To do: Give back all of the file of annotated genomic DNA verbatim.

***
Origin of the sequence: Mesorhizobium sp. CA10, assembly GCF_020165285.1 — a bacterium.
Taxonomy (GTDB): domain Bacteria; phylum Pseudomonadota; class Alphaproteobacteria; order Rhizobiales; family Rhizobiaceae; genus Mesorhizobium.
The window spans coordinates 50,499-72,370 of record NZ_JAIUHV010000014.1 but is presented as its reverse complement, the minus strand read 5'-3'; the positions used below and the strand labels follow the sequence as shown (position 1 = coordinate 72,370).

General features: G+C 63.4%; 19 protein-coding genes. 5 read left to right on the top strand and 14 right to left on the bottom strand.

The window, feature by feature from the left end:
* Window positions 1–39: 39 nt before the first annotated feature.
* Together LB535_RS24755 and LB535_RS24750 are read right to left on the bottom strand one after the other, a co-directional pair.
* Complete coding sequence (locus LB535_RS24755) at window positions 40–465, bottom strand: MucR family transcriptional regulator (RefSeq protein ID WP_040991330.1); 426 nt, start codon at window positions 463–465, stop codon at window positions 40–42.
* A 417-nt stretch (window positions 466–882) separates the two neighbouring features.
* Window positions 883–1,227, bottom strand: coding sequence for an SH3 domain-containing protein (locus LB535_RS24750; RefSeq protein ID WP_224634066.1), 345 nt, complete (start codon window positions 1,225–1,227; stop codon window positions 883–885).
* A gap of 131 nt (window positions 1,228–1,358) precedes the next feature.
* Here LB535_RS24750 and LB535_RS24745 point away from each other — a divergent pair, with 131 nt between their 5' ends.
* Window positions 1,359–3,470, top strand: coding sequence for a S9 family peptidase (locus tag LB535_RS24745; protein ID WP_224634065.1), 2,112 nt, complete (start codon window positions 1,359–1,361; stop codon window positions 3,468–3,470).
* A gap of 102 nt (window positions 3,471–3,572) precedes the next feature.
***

Origin of the sequence: Mesorhizobium sp. CA10, assembly GCF_020165285.1 — a bacterium.
Taxonomy (GTDB): domain Bacteria; phylum Pseudomonadota; class Alphaproteobacteria; order Rhizobiales; family Rhizobiaceae; genus Mesorhizobium.
The window spans coordinates 50,499-72,370 of record NZ_JAIUHV010000014.1 but is presented as its reverse complement, the minus strand read 5'-3'; the positions used below and the strand labels follow the sequence as shown (position 1 = coordinate 72,370).

General features: G+C 63.4%; 19 protein-coding genes. 5 read left to right on the top strand and 14 right to left on the bottom strand.

The window, feature by feature from the left end:
* Window positions 1–39: 39 nt before the first annotated feature.
* Together LB535_RS24755 and LB535_RS24750 are read right to left on the bottom strand one after the other, a co-directional pair.
* Complete coding sequence (locus LB535_RS24755) at window positions 40–465, bottom strand: MucR family transcriptional regulator (RefSeq protein ID WP_040991330.1); 426 nt, start codon at window positions 463–465, stop codon at window positions 40–42.
* A 417-nt stretch (window positions 466–882) separates the two neighbouring features.
* Window positions 883–1,227, bottom strand: coding sequence for an SH3 domain-containing protein (locus LB535_RS24750; RefSeq protein ID WP_224634066.1), 345 nt, complete (start codon window positions 1,225–1,227; stop codon window positions 883–885).
* A gap of 131 nt (window positions 1,228–1,358) precedes the next feature.
* Here LB535_RS24750 and LB535_RS24745 point away from each other — a divergent pair, with 131 nt between their 5' ends.
* Window positions 1,359–3,470, top strand: coding sequence for a S9 family peptidase (locus tag LB535_RS24745; protein ID WP_224634065.1), 2,112 nt, complete (start codon window positions 1,359–1,361; stop codon window positions 3,468–3,470).
* A gap of 102 nt (window positions 3,471–3,572) precedes the next feature.